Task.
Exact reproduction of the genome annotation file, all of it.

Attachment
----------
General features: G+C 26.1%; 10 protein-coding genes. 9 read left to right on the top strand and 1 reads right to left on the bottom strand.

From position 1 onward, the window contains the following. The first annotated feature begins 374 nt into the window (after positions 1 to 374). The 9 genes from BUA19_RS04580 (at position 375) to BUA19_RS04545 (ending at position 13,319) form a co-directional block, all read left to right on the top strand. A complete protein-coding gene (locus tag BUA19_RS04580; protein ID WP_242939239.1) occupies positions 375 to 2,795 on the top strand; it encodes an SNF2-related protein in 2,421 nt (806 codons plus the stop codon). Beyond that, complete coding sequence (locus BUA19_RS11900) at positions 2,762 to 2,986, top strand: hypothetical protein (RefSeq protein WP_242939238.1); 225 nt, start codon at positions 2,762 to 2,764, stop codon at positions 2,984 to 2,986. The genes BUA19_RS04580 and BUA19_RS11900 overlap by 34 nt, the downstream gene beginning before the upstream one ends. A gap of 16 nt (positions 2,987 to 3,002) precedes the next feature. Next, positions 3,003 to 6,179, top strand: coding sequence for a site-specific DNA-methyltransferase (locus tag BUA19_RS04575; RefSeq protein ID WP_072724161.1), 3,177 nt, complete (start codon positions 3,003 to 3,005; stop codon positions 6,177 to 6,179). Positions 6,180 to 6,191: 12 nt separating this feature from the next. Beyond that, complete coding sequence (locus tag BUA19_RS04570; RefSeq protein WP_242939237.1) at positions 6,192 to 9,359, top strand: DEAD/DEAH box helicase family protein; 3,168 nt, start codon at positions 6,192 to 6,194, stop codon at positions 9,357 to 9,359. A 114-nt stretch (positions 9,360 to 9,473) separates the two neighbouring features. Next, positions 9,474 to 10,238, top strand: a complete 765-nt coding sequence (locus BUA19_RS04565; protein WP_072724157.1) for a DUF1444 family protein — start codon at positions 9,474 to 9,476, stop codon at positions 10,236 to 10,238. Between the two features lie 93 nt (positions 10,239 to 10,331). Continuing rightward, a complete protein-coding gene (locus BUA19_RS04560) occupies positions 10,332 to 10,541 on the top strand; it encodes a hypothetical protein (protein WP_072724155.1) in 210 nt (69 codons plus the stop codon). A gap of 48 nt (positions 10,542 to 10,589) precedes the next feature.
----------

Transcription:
General features: G+C 26.1%; 10 protein-coding genes. 9 read left to right on the top strand and 1 reads right to left on the bottom strand.

From position 1 onward, the window contains the following. The first annotated feature begins 374 nt into the window (after positions 1 to 374). The 9 genes from BUA19_RS04580 (at position 375) to BUA19_RS04545 (ending at position 13,319) form a co-directional block, all read left to right on the top strand. A complete protein-coding gene (locus tag BUA19_RS04580; protein ID WP_242939239.1) occupies positions 375 to 2,795 on the top strand; it encodes an SNF2-related protein in 2,421 nt (806 codons plus the stop codon). Beyond that, complete coding sequence (locus BUA19_RS11900) at positions 2,762 to 2,986, top strand: hypothetical protein (RefSeq protein WP_242939238.1); 225 nt, start codon at positions 2,762 to 2,764, stop codon at positions 2,984 to 2,986. The genes BUA19_RS04580 and BUA19_RS11900 overlap by 34 nt, the downstream gene beginning before the upstream one ends. A gap of 16 nt (positions 2,987 to 3,002) precedes the next feature. Next, positions 3,003 to 6,179, top strand: coding sequence for a site-specific DNA-methyltransferase (locus tag BUA19_RS04575; RefSeq protein ID WP_072724161.1), 3,177 nt, complete (start codon positions 3,003 to 3,005; stop codon positions 6,177 to 6,179). Positions 6,180 to 6,191: 12 nt separating this feature from the next. Beyond that, complete coding sequence (locus tag BUA19_RS04570; RefSeq protein WP_242939237.1) at positions 6,192 to 9,359, top strand: DEAD/DEAH box helicase family protein; 3,168 nt, start codon at positions 6,192 to 6,194, stop codon at positions 9,357 to 9,359. A 114-nt stretch (positions 9,360 to 9,473) separates the two neighbouring features. Next, positions 9,474 to 10,238, top strand: a complete 765-nt coding sequence (locus BUA19_RS04565; protein WP_072724157.1) for a DUF1444 family protein — start codon at positions 9,474 to 9,476, stop codon at positions 10,236 to 10,238. Between the two features lie 93 nt (positions 10,239 to 10,331). Continuing rightward, a complete protein-coding gene (locus BUA19_RS04560) occupies positions 10,332 to 10,541 on the top strand; it encodes a hypothetical protein (protein WP_072724155.1) in 210 nt (69 codons plus the stop codon). A gap of 48 nt (positions 10,542 to 10,589) precedes the next feature.